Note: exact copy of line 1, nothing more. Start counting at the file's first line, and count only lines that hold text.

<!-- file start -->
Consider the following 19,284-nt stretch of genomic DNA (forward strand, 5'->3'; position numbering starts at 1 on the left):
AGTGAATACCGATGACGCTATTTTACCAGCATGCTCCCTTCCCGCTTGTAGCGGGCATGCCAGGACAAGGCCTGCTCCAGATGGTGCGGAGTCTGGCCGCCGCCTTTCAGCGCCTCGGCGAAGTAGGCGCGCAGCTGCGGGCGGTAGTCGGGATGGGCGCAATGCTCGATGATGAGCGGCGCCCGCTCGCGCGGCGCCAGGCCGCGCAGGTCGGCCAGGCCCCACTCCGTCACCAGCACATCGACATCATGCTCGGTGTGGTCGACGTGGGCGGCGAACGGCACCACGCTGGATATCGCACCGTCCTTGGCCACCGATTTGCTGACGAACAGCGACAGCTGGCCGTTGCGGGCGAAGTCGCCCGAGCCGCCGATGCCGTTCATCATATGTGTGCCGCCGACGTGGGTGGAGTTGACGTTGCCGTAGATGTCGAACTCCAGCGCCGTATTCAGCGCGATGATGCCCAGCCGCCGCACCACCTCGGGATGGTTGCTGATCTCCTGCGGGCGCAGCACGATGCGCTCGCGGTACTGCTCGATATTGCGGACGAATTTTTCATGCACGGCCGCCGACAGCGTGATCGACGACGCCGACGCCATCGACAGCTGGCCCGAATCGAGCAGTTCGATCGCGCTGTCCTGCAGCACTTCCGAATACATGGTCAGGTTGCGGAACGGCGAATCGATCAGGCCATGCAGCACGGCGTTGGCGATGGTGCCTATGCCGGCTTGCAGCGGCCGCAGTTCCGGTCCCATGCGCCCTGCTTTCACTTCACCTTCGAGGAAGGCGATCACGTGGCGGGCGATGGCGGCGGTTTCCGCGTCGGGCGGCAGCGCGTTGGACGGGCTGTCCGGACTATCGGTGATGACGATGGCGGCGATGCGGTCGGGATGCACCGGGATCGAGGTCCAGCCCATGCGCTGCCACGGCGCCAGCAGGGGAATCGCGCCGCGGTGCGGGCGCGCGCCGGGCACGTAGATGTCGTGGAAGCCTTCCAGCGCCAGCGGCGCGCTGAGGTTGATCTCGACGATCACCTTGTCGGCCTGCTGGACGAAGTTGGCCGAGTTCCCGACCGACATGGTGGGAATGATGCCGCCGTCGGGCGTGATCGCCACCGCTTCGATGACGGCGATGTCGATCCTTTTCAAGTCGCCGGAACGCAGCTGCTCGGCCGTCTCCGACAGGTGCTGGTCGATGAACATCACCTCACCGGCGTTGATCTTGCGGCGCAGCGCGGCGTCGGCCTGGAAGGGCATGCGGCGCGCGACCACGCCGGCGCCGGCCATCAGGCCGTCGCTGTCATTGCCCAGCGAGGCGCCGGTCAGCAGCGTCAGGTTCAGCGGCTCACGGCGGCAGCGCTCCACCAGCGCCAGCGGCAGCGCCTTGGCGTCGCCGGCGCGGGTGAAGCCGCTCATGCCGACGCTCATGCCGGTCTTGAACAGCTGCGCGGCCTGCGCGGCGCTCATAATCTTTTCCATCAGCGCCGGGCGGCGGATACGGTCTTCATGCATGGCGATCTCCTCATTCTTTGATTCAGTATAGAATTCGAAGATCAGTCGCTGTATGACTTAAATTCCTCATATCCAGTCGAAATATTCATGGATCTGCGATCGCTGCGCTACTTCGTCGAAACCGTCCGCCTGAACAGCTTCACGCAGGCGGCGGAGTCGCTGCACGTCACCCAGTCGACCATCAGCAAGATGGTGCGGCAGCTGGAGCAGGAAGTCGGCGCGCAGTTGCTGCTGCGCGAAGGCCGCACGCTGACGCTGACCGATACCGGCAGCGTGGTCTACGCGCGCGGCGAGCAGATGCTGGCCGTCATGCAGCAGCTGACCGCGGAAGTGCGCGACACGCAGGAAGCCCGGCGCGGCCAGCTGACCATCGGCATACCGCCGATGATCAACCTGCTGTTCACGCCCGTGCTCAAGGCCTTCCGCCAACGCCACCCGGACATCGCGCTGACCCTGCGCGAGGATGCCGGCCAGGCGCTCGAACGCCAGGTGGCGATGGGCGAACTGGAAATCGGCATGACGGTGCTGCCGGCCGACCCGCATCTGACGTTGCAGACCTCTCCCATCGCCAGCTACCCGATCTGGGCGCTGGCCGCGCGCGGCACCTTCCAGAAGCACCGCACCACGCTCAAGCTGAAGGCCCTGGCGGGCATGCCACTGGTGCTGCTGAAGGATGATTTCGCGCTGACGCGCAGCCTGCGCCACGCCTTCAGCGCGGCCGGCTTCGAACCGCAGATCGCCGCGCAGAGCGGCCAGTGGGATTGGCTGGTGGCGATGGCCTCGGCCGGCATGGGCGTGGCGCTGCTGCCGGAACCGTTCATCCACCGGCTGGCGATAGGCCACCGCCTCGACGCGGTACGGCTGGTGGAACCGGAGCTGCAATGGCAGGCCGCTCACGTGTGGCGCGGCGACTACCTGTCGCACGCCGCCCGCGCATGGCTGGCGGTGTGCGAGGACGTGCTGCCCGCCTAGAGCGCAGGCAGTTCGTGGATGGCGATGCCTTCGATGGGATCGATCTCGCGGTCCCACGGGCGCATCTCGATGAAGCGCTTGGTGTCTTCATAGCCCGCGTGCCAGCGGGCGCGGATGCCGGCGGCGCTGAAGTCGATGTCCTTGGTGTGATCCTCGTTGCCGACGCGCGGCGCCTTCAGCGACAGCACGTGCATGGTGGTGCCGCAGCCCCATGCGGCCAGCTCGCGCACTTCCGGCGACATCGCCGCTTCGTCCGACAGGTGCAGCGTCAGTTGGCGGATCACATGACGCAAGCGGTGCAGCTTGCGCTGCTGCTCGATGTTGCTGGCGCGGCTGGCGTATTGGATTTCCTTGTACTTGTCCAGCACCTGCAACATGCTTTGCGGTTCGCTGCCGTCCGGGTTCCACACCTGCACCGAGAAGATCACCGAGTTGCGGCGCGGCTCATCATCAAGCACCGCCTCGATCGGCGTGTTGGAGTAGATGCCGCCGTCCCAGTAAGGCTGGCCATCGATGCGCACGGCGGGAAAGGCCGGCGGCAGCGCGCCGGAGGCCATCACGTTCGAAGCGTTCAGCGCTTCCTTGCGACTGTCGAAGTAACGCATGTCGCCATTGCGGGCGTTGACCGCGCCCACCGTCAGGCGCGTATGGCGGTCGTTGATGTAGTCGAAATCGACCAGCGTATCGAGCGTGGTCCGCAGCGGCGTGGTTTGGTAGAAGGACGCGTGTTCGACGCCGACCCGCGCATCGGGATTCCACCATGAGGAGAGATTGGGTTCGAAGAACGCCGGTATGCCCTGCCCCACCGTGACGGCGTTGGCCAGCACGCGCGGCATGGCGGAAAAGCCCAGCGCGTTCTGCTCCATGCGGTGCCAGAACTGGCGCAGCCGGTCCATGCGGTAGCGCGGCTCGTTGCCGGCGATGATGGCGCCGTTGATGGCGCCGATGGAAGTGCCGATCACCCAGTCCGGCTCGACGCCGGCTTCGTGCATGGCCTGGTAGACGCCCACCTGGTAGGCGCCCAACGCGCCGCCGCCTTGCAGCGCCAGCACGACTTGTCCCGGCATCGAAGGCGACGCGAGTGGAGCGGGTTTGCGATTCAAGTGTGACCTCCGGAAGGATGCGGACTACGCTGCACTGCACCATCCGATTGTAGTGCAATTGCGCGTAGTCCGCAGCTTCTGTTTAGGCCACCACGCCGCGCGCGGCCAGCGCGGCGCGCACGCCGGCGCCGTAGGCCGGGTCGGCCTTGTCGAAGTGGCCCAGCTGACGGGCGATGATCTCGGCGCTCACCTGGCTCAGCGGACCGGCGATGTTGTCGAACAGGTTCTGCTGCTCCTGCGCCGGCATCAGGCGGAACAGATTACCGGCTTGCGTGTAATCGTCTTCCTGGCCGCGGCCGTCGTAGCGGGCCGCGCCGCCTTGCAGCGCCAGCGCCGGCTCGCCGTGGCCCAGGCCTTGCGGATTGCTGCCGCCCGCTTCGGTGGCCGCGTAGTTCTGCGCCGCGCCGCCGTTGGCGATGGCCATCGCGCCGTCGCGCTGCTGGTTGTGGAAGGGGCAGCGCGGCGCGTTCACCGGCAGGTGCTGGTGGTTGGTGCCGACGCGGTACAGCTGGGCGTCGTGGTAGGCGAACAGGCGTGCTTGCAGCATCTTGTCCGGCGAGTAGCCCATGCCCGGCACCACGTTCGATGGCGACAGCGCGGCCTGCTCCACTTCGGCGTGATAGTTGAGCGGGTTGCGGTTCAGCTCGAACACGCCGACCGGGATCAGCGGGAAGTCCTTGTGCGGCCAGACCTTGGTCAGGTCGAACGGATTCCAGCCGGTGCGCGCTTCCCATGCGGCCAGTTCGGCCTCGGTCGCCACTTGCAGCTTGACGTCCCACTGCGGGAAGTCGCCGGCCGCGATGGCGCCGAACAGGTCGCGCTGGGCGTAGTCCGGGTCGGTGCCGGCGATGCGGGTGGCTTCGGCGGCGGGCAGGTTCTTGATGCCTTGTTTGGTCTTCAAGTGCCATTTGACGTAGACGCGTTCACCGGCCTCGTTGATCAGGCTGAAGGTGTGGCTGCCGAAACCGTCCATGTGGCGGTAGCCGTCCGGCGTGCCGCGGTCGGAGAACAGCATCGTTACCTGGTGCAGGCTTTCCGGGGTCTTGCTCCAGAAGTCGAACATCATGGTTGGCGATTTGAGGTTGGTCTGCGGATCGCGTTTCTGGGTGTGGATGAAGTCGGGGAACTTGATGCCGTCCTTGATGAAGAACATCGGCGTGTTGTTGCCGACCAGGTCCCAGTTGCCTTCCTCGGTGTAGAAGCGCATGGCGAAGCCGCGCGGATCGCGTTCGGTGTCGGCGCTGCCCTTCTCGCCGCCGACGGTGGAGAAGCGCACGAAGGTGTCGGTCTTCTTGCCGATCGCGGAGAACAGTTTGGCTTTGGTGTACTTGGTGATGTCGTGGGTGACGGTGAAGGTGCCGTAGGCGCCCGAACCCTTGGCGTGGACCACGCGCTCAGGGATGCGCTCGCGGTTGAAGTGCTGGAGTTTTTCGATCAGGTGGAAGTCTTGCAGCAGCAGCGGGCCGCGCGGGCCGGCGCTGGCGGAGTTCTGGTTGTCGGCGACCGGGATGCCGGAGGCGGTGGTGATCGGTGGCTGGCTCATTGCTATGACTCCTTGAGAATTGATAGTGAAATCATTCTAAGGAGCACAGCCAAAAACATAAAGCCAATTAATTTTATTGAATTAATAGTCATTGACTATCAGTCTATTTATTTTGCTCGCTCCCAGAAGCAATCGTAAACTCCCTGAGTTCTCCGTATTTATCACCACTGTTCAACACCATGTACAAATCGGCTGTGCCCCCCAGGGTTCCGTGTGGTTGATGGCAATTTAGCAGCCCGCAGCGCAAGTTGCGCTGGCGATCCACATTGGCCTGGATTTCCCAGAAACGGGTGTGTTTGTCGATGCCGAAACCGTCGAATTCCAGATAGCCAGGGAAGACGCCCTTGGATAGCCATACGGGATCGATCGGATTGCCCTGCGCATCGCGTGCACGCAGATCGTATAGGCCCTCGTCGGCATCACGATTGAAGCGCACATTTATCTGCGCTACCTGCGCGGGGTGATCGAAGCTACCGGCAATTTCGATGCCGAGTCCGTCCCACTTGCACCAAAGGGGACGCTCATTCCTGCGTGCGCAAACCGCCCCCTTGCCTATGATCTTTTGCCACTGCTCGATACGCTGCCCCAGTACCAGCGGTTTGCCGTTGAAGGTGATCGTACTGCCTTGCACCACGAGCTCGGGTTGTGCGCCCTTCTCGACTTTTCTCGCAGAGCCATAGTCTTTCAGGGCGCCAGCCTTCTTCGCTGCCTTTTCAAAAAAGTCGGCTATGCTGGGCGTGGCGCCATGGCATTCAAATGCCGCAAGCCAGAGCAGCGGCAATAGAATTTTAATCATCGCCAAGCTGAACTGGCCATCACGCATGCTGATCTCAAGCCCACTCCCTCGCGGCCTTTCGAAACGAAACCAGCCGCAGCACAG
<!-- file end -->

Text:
Consider the following 19,284-nt stretch of genomic DNA (forward strand, 5'->3'; position numbering starts at 1 on the left):